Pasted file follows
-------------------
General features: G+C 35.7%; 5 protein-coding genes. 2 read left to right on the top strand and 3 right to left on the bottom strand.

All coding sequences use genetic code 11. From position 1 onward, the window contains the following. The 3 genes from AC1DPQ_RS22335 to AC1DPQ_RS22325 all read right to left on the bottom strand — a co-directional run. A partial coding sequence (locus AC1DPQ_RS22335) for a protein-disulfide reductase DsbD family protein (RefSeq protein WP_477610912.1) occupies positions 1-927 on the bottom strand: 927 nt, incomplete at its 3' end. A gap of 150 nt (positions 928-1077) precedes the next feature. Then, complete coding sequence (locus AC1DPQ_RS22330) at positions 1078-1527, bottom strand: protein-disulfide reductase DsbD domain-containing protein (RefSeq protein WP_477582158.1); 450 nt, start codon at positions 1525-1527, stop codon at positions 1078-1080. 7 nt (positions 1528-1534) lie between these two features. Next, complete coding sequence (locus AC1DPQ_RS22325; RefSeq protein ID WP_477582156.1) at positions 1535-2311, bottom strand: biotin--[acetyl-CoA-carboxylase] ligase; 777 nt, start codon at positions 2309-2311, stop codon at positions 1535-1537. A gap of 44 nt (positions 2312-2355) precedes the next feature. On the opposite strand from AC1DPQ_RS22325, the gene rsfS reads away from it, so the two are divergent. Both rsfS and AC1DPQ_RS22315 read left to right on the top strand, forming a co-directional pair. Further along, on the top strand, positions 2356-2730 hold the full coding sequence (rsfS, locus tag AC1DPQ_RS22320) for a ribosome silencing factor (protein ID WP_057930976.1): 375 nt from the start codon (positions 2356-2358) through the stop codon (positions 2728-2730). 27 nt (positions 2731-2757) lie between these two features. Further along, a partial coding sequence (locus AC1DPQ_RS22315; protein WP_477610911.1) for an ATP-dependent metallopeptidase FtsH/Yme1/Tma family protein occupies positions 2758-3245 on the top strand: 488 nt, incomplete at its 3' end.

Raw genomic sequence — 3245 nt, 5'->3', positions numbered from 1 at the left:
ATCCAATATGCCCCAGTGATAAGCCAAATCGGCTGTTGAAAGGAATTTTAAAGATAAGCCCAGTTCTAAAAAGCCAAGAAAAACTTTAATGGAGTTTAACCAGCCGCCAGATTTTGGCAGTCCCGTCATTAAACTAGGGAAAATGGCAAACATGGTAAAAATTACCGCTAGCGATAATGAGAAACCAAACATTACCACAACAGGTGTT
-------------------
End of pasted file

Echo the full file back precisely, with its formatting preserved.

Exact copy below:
General features: G+C 35.7%; 5 protein-coding genes. 2 read left to right on the top strand and 3 right to left on the bottom strand.

All coding sequences use genetic code 11. From position 1 onward, the window contains the following. The 3 genes from AC1DPQ_RS22335 to AC1DPQ_RS22325 all read right to left on the bottom strand — a co-directional run. A partial coding sequence (locus AC1DPQ_RS22335) for a protein-disulfide reductase DsbD family protein (RefSeq protein WP_477610912.1) occupies positions 1-927 on the bottom strand: 927 nt, incomplete at its 3' end. A gap of 150 nt (positions 928-1077) precedes the next feature. Then, complete coding sequence (locus AC1DPQ_RS22330) at positions 1078-1527, bottom strand: protein-disulfide reductase DsbD domain-containing protein (RefSeq protein WP_477582158.1); 450 nt, start codon at positions 1525-1527, stop codon at positions 1078-1080. 7 nt (positions 1528-1534) lie between these two features. Next, complete coding sequence (locus AC1DPQ_RS22325; RefSeq protein ID WP_477582156.1) at positions 1535-2311, bottom strand: biotin--[acetyl-CoA-carboxylase] ligase; 777 nt, start codon at positions 2309-2311, stop codon at positions 1535-1537. A gap of 44 nt (positions 2312-2355) precedes the next feature. On the opposite strand from AC1DPQ_RS22325, the gene rsfS reads away from it, so the two are divergent. Both rsfS and AC1DPQ_RS22315 read left to right on the top strand, forming a co-directional pair. Further along, on the top strand, positions 2356-2730 hold the full coding sequence (rsfS, locus tag AC1DPQ_RS22320) for a ribosome silencing factor (protein ID WP_057930976.1): 375 nt from the start codon (positions 2356-2358) through the stop codon (positions 2728-2730). 27 nt (positions 2731-2757) lie between these two features. Further along, a partial coding sequence (locus AC1DPQ_RS22315; protein WP_477610911.1) for an ATP-dependent metallopeptidase FtsH/Yme1/Tma family protein occupies positions 2758-3245 on the top strand: 488 nt, incomplete at its 3' end.

Raw genomic sequence — 3245 nt, 5'->3', positions numbered from 1 at the left:
ATCCAATATGCCCCAGTGATAAGCCAAATCGGCTGTTGAAAGGAATTTTAAAGATAAGCCCAGTTCTAAAAAGCCAAGAAAAACTTTAATGGAGTTTAACCAGCCGCCAGATTTTGGCAGTCCCGTCATTAAACTAGGGAAAATGGCAAACATGGTAAAAATTACCGCTAGCGATAATGAGAAACCAAACATTACCACAACAGGTGTT